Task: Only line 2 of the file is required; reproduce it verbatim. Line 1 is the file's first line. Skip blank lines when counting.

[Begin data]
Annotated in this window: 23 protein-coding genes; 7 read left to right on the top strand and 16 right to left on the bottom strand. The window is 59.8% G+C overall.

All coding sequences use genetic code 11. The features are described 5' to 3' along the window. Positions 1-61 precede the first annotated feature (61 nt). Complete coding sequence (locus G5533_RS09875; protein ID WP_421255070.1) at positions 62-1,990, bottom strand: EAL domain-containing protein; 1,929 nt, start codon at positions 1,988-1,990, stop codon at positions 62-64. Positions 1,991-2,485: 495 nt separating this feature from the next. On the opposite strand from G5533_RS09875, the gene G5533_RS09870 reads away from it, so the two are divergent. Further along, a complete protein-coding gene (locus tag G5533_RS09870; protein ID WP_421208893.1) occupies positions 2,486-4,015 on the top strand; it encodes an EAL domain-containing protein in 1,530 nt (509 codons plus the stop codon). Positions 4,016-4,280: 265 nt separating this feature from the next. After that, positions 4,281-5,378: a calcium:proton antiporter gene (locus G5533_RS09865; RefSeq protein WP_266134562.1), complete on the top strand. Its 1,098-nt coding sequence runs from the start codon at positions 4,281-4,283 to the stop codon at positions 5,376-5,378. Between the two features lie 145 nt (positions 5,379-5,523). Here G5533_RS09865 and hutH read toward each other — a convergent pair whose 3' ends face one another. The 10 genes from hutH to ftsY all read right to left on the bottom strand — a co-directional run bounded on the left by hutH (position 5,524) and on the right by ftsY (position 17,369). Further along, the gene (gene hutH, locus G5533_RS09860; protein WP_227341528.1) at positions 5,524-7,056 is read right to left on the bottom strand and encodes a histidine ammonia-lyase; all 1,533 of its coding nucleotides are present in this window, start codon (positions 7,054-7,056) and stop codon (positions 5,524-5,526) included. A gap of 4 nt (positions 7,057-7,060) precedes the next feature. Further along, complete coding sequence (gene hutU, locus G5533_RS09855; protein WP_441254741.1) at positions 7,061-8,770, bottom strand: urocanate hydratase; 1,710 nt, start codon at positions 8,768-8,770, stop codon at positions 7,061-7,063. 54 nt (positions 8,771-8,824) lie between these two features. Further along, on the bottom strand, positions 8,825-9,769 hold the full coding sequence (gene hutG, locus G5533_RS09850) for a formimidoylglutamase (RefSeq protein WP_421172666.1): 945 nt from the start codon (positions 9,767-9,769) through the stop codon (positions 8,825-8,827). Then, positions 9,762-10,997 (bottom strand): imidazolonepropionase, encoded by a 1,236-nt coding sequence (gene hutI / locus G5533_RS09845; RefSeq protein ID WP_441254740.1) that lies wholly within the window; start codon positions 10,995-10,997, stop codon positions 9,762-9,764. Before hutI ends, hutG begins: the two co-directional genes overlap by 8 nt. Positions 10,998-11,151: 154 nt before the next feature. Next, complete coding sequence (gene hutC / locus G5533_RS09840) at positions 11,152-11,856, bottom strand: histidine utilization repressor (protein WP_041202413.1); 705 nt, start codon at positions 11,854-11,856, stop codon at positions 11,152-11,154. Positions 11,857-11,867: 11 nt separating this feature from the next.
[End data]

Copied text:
All coding sequences use genetic code 11. The features are described 5' to 3' along the window. Positions 1-61 precede the first annotated feature (61 nt). Complete coding sequence (locus G5533_RS09875; protein ID WP_421255070.1) at positions 62-1,990, bottom strand: EAL domain-containing protein; 1,929 nt, start codon at positions 1,988-1,990, stop codon at positions 62-64. Positions 1,991-2,485: 495 nt separating this feature from the next. On the opposite strand from G5533_RS09875, the gene G5533_RS09870 reads away from it, so the two are divergent. Further along, a complete protein-coding gene (locus tag G5533_RS09870; protein ID WP_421208893.1) occupies positions 2,486-4,015 on the top strand; it encodes an EAL domain-containing protein in 1,530 nt (509 codons plus the stop codon). Positions 4,016-4,280: 265 nt separating this feature from the next. After that, positions 4,281-5,378: a calcium:proton antiporter gene (locus G5533_RS09865; RefSeq protein WP_266134562.1), complete on the top strand. Its 1,098-nt coding sequence runs from the start codon at positions 4,281-4,283 to the stop codon at positions 5,376-5,378. Between the two features lie 145 nt (positions 5,379-5,523). Here G5533_RS09865 and hutH read toward each other — a convergent pair whose 3' ends face one another. The 10 genes from hutH to ftsY all read right to left on the bottom strand — a co-directional run bounded on the left by hutH (position 5,524) and on the right by ftsY (position 17,369). Further along, the gene (gene hutH, locus G5533_RS09860; protein WP_227341528.1) at positions 5,524-7,056 is read right to left on the bottom strand and encodes a histidine ammonia-lyase; all 1,533 of its coding nucleotides are present in this window, start codon (positions 7,054-7,056) and stop codon (positions 5,524-5,526) included. A gap of 4 nt (positions 7,057-7,060) precedes the next feature. Further along, complete coding sequence (gene hutU, locus G5533_RS09855; protein WP_441254741.1) at positions 7,061-8,770, bottom strand: urocanate hydratase; 1,710 nt, start codon at positions 8,768-8,770, stop codon at positions 7,061-7,063. 54 nt (positions 8,771-8,824) lie between these two features. Further along, on the bottom strand, positions 8,825-9,769 hold the full coding sequence (gene hutG, locus G5533_RS09850) for a formimidoylglutamase (RefSeq protein WP_421172666.1): 945 nt from the start codon (positions 9,767-9,769) through the stop codon (positions 8,825-8,827). Then, positions 9,762-10,997 (bottom strand): imidazolonepropionase, encoded by a 1,236-nt coding sequence (gene hutI / locus G5533_RS09845; RefSeq protein ID WP_441254740.1) that lies wholly within the window; start codon positions 10,995-10,997, stop codon positions 9,762-9,764. Before hutI ends, hutG begins: the two co-directional genes overlap by 8 nt. Positions 10,998-11,151: 154 nt before the next feature. Next, complete coding sequence (gene hutC / locus G5533_RS09840) at positions 11,152-11,856, bottom strand: histidine utilization repressor (protein WP_041202413.1); 705 nt, start codon at positions 11,854-11,856, stop codon at positions 11,152-11,154. Positions 11,857-11,867: 11 nt separating this feature from the next.